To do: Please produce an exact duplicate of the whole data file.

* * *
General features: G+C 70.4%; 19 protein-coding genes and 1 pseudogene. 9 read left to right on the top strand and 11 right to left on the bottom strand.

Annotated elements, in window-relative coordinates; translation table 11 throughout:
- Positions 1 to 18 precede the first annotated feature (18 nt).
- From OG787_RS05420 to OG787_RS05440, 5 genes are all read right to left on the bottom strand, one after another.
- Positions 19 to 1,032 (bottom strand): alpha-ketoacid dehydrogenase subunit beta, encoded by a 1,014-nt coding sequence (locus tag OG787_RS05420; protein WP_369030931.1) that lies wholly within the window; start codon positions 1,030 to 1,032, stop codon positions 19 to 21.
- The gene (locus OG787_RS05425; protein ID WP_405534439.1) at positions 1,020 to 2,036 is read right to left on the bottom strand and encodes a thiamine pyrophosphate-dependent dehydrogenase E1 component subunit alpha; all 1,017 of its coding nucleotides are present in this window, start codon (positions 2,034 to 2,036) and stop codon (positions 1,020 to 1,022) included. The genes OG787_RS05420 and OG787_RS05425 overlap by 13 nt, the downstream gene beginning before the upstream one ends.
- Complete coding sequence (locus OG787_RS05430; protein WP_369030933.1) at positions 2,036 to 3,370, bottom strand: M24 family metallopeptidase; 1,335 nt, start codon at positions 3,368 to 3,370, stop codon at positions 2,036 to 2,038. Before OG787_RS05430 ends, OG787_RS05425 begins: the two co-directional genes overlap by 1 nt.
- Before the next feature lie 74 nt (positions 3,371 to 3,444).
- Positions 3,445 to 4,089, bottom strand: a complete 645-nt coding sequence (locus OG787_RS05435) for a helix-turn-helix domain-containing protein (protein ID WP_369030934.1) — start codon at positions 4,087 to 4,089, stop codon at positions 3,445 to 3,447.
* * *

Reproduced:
General features: G+C 70.4%; 19 protein-coding genes and 1 pseudogene. 9 read left to right on the top strand and 11 right to left on the bottom strand.

Annotated elements, in window-relative coordinates; translation table 11 throughout:
- Positions 1 to 18 precede the first annotated feature (18 nt).
- From OG787_RS05420 to OG787_RS05440, 5 genes are all read right to left on the bottom strand, one after another.
- Positions 19 to 1,032 (bottom strand): alpha-ketoacid dehydrogenase subunit beta, encoded by a 1,014-nt coding sequence (locus tag OG787_RS05420; protein WP_369030931.1) that lies wholly within the window; start codon positions 1,030 to 1,032, stop codon positions 19 to 21.
- The gene (locus OG787_RS05425; protein ID WP_405534439.1) at positions 1,020 to 2,036 is read right to left on the bottom strand and encodes a thiamine pyrophosphate-dependent dehydrogenase E1 component subunit alpha; all 1,017 of its coding nucleotides are present in this window, start codon (positions 2,034 to 2,036) and stop codon (positions 1,020 to 1,022) included. The genes OG787_RS05420 and OG787_RS05425 overlap by 13 nt, the downstream gene beginning before the upstream one ends.
- Complete coding sequence (locus OG787_RS05430; protein WP_369030933.1) at positions 2,036 to 3,370, bottom strand: M24 family metallopeptidase; 1,335 nt, start codon at positions 3,368 to 3,370, stop codon at positions 2,036 to 2,038. Before OG787_RS05430 ends, OG787_RS05425 begins: the two co-directional genes overlap by 1 nt.
- Before the next feature lie 74 nt (positions 3,371 to 3,444).
- Positions 3,445 to 4,089, bottom strand: a complete 645-nt coding sequence (locus OG787_RS05435) for a helix-turn-helix domain-containing protein (protein ID WP_369030934.1) — start codon at positions 4,087 to 4,089, stop codon at positions 3,445 to 3,447.